Wu Zhenglong, Senior Research Fellow, China Foundation for International Studies
Feb 23, 2021
One of the Trump administration’s most widely touted projects, and least understood, is the trade war with China. Despite the grand rhetoric and lofty promises made to the American people, the escalating taxation on trade is increasing the burden on the already strained American consumer.
Ben Reynolds, Writer and Foreign Policy Analyst in New York
Feb 08, 2021
Trump made a show out of confronting opponents American or foreign. Though he made China a key opponent throughout his presidency, the fallout from his political movement in the U.S. could make repairing Sino-American relations a second priority in the next presidential term.
Zhang Jun, Dean, School of Economics, Fudan University
Shi Shuo, PhD candidate in economics, Fudan University’s China Center for Economic Studies
Jan 29, 2021
When President-elect Joe Biden is inaugurated next week, he will quickly move to transform most dimensions of US policy. A glaring exception is China. But if Biden maintains outgoing President Donald Trump’s confrontational approach to the world’s second-largest economy, he will come to regret it.
He Weiwen, Senior Fellow, Center for China and Globalization, CCG
Dec 21, 2020
U.S. President Donald Trump has suffered a decisive loss in his trade war with China. It is now in the interest of both countries to speedily resume trade and investment cooperation, cooperate to end the COVID-19 threat and implement the Paris climate accord.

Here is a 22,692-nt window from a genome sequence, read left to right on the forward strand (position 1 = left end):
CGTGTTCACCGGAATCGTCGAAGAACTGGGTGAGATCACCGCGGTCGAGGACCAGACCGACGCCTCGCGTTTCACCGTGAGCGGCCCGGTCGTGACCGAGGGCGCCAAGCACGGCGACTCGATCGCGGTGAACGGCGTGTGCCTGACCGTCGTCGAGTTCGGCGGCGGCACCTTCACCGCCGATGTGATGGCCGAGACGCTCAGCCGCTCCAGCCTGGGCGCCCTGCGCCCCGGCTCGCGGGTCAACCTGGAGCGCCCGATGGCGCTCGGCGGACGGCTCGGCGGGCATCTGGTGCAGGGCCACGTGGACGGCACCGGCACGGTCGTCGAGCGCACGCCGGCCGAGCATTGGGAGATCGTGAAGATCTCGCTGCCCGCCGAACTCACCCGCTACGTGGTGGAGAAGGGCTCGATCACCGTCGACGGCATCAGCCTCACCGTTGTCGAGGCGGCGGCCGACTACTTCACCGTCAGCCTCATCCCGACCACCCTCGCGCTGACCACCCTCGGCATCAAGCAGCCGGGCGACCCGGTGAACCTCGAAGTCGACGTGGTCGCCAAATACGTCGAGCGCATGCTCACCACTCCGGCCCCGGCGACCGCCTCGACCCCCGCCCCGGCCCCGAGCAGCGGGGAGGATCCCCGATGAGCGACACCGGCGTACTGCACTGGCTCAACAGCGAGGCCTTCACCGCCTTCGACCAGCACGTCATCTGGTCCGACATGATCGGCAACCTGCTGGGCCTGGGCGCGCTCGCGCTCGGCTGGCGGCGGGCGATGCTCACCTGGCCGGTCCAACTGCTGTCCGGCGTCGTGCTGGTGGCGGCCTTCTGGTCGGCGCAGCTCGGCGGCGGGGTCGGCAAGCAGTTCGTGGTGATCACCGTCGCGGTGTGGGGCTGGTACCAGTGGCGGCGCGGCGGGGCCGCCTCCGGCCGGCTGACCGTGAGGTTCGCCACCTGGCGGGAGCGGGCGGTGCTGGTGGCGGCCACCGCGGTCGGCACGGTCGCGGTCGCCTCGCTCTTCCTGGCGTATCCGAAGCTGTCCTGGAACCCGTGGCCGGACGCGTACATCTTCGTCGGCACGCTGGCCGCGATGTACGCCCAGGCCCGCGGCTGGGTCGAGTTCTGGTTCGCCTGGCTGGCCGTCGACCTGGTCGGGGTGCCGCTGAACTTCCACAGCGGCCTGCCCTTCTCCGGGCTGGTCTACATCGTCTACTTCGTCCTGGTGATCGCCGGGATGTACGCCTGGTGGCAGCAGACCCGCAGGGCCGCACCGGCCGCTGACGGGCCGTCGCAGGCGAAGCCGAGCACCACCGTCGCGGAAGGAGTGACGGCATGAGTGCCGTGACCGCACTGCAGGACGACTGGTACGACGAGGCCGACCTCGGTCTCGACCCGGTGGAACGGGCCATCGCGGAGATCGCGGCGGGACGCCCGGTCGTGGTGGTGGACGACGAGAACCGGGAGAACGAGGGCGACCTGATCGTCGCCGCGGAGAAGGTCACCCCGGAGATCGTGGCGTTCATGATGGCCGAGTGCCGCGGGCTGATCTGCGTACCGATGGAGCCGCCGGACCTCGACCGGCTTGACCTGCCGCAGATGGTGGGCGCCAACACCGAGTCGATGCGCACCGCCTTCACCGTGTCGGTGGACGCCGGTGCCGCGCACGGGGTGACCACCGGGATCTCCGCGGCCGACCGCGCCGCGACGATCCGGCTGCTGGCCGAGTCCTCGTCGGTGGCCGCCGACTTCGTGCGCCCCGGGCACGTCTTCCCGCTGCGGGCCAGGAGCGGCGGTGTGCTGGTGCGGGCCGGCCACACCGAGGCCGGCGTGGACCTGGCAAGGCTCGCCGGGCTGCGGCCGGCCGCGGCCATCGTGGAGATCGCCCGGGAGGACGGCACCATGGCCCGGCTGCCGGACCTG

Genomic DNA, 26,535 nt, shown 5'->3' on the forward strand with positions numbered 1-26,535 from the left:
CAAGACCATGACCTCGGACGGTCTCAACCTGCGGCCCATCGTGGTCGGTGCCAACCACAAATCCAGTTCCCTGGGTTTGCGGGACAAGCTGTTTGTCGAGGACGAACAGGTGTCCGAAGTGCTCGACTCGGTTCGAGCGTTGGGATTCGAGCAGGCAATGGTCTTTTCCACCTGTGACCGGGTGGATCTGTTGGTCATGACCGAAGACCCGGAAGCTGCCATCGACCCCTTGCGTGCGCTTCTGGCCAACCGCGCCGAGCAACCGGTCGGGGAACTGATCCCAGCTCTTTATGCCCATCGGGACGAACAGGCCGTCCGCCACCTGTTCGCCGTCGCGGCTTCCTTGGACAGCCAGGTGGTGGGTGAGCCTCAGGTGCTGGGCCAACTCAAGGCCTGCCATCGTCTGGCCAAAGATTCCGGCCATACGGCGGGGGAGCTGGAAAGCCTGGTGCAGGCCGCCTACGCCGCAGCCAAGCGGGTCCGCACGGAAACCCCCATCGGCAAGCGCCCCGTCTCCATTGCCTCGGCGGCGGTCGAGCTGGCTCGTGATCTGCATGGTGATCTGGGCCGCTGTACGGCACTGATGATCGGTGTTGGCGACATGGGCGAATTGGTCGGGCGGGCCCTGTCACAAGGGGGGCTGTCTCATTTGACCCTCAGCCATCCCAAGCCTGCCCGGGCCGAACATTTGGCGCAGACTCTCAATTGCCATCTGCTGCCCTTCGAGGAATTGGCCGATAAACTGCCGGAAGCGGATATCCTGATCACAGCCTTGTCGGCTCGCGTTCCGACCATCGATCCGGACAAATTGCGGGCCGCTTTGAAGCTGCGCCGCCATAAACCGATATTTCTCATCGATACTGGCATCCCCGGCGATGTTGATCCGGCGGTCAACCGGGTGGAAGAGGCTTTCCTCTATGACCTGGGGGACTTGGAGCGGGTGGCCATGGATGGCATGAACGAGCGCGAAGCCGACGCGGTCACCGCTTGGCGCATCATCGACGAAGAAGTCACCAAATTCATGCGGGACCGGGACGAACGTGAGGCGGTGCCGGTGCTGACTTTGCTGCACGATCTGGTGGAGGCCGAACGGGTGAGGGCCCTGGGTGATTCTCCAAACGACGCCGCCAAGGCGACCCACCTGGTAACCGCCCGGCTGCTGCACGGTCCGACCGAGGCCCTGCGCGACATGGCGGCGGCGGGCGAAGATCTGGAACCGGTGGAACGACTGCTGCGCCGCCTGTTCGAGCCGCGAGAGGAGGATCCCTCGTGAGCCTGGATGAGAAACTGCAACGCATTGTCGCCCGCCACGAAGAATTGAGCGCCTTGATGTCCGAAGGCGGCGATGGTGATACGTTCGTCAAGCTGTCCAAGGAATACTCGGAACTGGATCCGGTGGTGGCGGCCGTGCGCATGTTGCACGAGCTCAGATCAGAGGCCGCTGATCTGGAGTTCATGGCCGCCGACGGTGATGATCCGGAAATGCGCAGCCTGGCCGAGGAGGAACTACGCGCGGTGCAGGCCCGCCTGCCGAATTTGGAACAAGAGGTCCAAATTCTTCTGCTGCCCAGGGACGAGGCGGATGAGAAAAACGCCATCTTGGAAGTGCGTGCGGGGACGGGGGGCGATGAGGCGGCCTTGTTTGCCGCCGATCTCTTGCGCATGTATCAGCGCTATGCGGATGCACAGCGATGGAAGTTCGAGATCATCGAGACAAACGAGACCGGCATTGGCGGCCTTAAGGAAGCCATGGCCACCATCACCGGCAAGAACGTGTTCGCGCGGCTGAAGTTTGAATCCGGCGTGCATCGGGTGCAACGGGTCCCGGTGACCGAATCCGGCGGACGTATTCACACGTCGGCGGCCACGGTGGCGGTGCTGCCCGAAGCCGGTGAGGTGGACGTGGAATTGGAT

Ma Xiaoye, Board Member and Founding Director, Academy for World Watch
Aug 19, 2020
China and the United States need to jointly map the way forward to eliminate as much ambiguity as possible. Proper framing of the issues can serve to avoid biased interpretations and lead to common ground.
Sara Hsu, Visiting Scholar at Fudan University
Aug 07, 2020
To get relations back on track, the US and China must pursue a more nuanced approach to their bilateral economic policy; here are five steps to do that.
Giulio Pugliese, King’s College London, War Studies
Jun 05, 2020
The pandemic has accelerated the US pushback against China across the military, economic, and communication dimensions to new heights. There are serious risks of a US-China race to the bottom.
Leonardo Dinic, Advisor to the CroAsia Institute
May 28, 2020
The coronavirus pandemic deflated President Trump’s touted trade deal, as data suggests that Beijing will likely fail to meet key commitments due to suppressed global demand. If coronavirus kills the US-China trade deal, other political and economic disagreements could escalate the US-China rivalry into a potential Cold War.
Christopher A. McNally, Professor of Political Economy, Chaminade University
May 27, 2020
The stability that was expected from the signing of the Phase One trade deal is now a distant reality in the wake of COVID-19. The U.S. and China are entangled in blame games and trade disputes, setting the stage for further, more devastating escalation.
Carla A. Hills, Former U.S. Trade Representative
Apr 10, 2020
Tariffs and blame-games have only complicated China and the United States’ response to the novel coronavirus outbreak. Instead, cooperation could not only contribute to improving global and economic health but also help resolve other issues that are eroding the bilateral relationship today.